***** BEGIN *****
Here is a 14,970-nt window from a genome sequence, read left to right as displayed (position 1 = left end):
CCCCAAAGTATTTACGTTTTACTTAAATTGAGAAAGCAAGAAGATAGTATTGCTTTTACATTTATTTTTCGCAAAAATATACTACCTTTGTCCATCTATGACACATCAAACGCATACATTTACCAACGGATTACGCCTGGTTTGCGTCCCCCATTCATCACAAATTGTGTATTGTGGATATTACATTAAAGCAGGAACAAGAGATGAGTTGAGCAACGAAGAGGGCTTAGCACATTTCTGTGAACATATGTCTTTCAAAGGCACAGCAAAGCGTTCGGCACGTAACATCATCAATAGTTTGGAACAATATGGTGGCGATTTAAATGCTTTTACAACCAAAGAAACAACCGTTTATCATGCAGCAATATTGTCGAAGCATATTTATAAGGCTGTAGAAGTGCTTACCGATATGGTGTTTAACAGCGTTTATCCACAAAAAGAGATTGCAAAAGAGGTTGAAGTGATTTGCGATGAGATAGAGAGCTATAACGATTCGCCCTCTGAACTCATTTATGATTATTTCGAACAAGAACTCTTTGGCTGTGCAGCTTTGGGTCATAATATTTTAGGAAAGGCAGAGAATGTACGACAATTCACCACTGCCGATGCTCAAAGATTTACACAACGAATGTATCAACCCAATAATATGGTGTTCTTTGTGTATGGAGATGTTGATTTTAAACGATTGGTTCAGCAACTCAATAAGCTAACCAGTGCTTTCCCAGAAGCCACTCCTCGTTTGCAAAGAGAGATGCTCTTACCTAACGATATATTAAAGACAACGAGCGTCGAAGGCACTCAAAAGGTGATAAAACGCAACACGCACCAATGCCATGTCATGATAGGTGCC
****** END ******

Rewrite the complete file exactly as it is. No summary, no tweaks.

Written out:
Here is a 14,970-nt window from a genome sequence, read left to right as displayed (position 1 = left end):
CCCCAAAGTATTTACGTTTTACTTAAATTGAGAAAGCAAGAAGATAGTATTGCTTTTACATTTATTTTTCGCAAAAATATACTACCTTTGTCCATCTATGACACATCAAACGCATACATTTACCAACGGATTACGCCTGGTTTGCGTCCCCCATTCATCACAAATTGTGTATTGTGGATATTACATTAAAGCAGGAACAAGAGATGAGTTGAGCAACGAAGAGGGCTTAGCACATTTCTGTGAACATATGTCTTTCAAAGGCACAGCAAAGCGTTCGGCACGTAACATCATCAATAGTTTGGAACAATATGGTGGCGATTTAAATGCTTTTACAACCAAAGAAACAACCGTTTATCATGCAGCAATATTGTCGAAGCATATTTATAAGGCTGTAGAAGTGCTTACCGATATGGTGTTTAACAGCGTTTATCCACAAAAAGAGATTGCAAAAGAGGTTGAAGTGATTTGCGATGAGATAGAGAGCTATAACGATTCGCCCTCTGAACTCATTTATGATTATTTCGAACAAGAACTCTTTGGCTGTGCAGCTTTGGGTCATAATATTTTAGGAAAGGCAGAGAATGTACGACAATTCACCACTGCCGATGCTCAAAGATTTACACAACGAATGTATCAACCCAATAATATGGTGTTCTTTGTGTATGGAGATGTTGATTTTAAACGATTGGTTCAGCAACTCAATAAGCTAACCAGTGCTTTCCCAGAAGCCACTCCTCGTTTGCAAAGAGAGATGCTCTTACCTAACGATATATTAAAGACAACGAGCGTCGAAGGCACTCAAAAGGTGATAAAACGCAACACGCACCAATGCCATGTCATGATAGGTGCC